Journeying – Part 2

We are all on a journey. Each of our journeys have reasons behind them. The Apostle Paul had a reason behind his well-known Missionary Journeys. Christianity, the only religion in the world which places so much significance on places, largely has Paul to thank in its spread. The Apostle Paul has been one of the reasons for us embarking on our Sojourning in 2015. Following on from Part 1, this Tale, Part 2 of 3, focusses on the places in ancient Greece where the Apostle Paul first Trailblazed with the Christian message and which we were privileged to visit.


Paul’s Missionary Journeys within ancient Greece

White marble, lavish structures and culturally similar civilisations to the world we live in today, ancient Greece never ceased to amaze.


Kavala (Neapolis in antiquity)




                               “And when they had inflicted many blows upon them [Paul and Silas], they threw them [Paul and Silas] into prison, ordering the jailer to keep them safely. Having received this order, he put them into the inner prison and fastened their feet in the stocks” – Acts 16:23-24 (brackets added)

                               Paul would have used the Via Egnatia as he journeyed through ancient Greece in spreading the Christian message.

The letter Paul writes to the church in Philippi, known as Philippians, is as a result of his passing through this Roman outpost.


Thessaloniki (Thessalonica in antiquity)

                               “Now when they had passed through Amphipolis and Apollonia, they came to Thessalonica, where there was a synagogue of the Jews” – Acts 17:1

In referring to his persecution and imprisonment in Philippi earlier, Paul writes in one of his letters to the church in Thessalonica: “But though we had already suffered and been shamefully treated at Philippi, as you know, we had boldness in our God to declare to you the gospel of God in the midst of much conflict” – 1 Thessalonians 2:2



                               “Then the brothers immediately sent Paul off on his way to the sea, but Silas and Timothy remained there. Those who conducted Paul brought him as far as Athens, and after receiving a command for Silas and Timothy to come to him as soon as possible, they departed. Now while Paul was waiting for them at Athens, his spirit was provoked within him as he saw that the city was full of idols” – Acts 17:14-16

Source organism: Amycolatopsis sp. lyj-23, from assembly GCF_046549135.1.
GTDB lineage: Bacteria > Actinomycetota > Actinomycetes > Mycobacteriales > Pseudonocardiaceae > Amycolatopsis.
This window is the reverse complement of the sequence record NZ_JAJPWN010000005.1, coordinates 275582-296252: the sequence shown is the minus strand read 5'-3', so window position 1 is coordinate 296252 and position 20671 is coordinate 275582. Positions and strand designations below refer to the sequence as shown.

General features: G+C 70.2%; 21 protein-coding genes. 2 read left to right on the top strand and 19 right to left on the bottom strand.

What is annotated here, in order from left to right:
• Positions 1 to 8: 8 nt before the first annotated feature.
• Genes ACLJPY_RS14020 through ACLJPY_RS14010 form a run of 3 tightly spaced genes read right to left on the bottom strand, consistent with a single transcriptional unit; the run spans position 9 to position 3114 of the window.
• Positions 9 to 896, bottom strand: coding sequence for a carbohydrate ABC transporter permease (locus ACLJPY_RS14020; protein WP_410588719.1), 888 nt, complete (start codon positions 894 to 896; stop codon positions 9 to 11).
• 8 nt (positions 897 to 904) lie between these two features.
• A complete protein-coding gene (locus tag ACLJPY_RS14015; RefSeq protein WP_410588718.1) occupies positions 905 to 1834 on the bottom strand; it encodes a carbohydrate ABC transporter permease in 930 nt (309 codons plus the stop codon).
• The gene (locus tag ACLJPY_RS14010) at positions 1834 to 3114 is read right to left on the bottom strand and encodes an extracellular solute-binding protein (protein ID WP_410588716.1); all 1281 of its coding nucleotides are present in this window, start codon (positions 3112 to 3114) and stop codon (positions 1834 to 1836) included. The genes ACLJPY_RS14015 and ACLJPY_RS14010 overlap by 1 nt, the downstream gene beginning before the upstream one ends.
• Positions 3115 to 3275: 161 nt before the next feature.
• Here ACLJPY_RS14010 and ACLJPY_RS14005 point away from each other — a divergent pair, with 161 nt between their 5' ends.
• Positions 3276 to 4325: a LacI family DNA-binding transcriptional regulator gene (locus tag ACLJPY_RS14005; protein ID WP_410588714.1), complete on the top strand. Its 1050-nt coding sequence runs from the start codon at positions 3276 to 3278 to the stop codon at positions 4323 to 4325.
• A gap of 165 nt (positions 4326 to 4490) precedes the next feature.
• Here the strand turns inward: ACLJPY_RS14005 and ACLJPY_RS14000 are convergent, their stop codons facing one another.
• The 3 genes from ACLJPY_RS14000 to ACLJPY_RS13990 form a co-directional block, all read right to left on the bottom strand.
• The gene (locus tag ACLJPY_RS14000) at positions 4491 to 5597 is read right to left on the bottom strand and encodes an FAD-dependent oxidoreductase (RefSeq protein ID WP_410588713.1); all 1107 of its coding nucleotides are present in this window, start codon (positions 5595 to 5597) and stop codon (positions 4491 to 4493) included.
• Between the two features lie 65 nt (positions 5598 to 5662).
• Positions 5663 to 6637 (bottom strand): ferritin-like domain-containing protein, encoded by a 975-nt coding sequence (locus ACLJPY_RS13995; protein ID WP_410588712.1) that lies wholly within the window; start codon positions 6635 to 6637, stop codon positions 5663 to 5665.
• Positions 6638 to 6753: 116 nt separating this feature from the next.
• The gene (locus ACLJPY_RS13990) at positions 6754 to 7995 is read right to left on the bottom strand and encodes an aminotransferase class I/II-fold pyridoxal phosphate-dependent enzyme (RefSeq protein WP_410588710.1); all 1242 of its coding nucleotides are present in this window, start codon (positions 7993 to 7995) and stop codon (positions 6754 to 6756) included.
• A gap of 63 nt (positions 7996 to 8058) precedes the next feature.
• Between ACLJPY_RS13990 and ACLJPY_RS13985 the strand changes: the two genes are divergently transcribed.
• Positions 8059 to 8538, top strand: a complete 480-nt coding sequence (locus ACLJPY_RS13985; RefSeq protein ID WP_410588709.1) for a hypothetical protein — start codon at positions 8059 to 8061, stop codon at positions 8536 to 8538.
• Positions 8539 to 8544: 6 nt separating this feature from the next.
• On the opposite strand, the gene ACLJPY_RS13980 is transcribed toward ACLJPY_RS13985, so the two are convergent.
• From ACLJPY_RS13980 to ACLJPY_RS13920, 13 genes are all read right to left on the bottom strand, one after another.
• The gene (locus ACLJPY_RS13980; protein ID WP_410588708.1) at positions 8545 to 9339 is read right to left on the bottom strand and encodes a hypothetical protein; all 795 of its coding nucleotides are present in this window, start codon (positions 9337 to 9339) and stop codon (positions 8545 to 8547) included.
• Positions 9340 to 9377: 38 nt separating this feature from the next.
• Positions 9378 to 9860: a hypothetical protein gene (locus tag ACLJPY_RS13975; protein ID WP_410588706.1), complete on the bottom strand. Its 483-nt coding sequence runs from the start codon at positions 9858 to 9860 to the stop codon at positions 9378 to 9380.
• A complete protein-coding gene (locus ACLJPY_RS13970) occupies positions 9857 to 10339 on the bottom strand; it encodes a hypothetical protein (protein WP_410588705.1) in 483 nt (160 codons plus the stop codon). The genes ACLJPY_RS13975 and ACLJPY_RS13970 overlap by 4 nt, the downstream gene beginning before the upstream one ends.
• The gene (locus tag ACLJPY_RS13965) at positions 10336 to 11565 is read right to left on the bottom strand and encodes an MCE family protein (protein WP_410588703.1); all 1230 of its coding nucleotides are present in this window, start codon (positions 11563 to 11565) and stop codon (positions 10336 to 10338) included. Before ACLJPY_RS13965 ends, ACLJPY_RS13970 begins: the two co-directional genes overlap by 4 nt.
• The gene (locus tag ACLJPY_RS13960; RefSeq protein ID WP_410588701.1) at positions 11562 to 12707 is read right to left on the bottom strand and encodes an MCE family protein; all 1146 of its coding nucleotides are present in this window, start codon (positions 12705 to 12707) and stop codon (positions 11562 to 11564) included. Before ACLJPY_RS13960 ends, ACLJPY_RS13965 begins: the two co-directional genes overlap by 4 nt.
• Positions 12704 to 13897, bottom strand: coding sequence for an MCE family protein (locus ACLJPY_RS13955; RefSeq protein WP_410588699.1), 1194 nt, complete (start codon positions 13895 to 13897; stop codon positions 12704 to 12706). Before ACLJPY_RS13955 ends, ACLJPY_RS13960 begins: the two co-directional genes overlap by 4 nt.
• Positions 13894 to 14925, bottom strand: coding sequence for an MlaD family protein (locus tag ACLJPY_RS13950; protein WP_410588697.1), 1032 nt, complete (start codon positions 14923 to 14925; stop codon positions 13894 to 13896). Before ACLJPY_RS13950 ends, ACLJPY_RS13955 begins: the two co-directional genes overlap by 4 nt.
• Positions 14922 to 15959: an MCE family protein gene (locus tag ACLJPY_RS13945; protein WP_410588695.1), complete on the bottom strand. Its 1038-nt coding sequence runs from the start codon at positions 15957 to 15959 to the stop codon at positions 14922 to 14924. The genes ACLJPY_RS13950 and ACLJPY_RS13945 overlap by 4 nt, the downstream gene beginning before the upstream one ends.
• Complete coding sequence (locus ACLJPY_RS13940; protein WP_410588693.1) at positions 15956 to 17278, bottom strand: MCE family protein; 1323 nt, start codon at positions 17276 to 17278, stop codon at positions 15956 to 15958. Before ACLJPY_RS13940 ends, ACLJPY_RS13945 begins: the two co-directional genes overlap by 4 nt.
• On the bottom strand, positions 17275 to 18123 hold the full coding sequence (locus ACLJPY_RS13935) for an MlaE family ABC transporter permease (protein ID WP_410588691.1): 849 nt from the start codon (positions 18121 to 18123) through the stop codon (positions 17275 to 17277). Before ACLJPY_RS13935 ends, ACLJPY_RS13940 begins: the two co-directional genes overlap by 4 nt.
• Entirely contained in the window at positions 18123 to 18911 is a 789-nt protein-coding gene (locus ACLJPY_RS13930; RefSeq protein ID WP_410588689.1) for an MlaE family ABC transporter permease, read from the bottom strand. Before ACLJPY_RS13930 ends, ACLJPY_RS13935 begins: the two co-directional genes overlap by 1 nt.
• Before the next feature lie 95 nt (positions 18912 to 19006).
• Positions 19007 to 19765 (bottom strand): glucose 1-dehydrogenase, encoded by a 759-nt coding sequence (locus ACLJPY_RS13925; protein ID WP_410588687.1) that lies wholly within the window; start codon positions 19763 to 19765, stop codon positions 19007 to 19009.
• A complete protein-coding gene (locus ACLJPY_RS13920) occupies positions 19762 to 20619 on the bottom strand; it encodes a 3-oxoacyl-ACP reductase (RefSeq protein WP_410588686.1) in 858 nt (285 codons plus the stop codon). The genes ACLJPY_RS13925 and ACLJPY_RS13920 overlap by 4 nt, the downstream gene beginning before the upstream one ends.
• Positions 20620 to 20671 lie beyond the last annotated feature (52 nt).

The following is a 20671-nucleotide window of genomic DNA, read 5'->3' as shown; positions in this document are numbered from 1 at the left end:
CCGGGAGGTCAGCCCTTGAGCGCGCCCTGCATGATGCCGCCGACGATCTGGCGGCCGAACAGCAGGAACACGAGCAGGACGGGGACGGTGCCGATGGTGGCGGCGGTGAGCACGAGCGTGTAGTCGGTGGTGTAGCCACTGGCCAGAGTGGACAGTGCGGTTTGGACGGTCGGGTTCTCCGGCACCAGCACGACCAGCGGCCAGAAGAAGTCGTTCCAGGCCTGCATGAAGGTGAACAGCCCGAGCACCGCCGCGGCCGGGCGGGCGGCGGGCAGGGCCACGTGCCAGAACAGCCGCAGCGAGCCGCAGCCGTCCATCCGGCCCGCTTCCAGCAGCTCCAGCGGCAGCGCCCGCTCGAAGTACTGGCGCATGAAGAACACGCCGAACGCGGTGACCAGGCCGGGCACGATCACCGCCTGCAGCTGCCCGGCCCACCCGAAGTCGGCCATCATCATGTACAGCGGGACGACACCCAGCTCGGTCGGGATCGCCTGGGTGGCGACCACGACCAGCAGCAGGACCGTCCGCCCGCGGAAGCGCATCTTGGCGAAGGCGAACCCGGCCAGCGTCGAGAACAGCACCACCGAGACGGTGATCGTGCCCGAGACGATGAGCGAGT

“So Paul, standing in the midst of the Areopagus, said: “Men of Athens, I perceive that in every way you are very religious. For as I passed along and observed the objects of your worship, I found also an altar with this inscription, ‘To the unknown god.’ What therefore you worship as unknown, this I proclaim to you. The God who made the world and everything in it, being Lord of heaven and earth, does not live in temples made by man, nor is he served by human hands, as though he needed anything, since he himself gives to all mankind life and breath and everything. And he made from one man every nation of mankind to live on all the face of the earth, having determined allotted periods and the boundaries of their dwelling place, that they should seek God, and perhaps feel their way toward him and find him. Yet he is actually not far from each one of us, for ‘In him we live and move and have our being’; as even some of your own poets have said, ‘For we are indeed his offspring’” – Acts 17:22-28




“After this Paul left Athens and went to Corinth” – Acts 18:1

Paul writes in one of his letters to the church in Corinth:


While white marble lies in ruins, the Christian message continues to spread…

Victoria Lines

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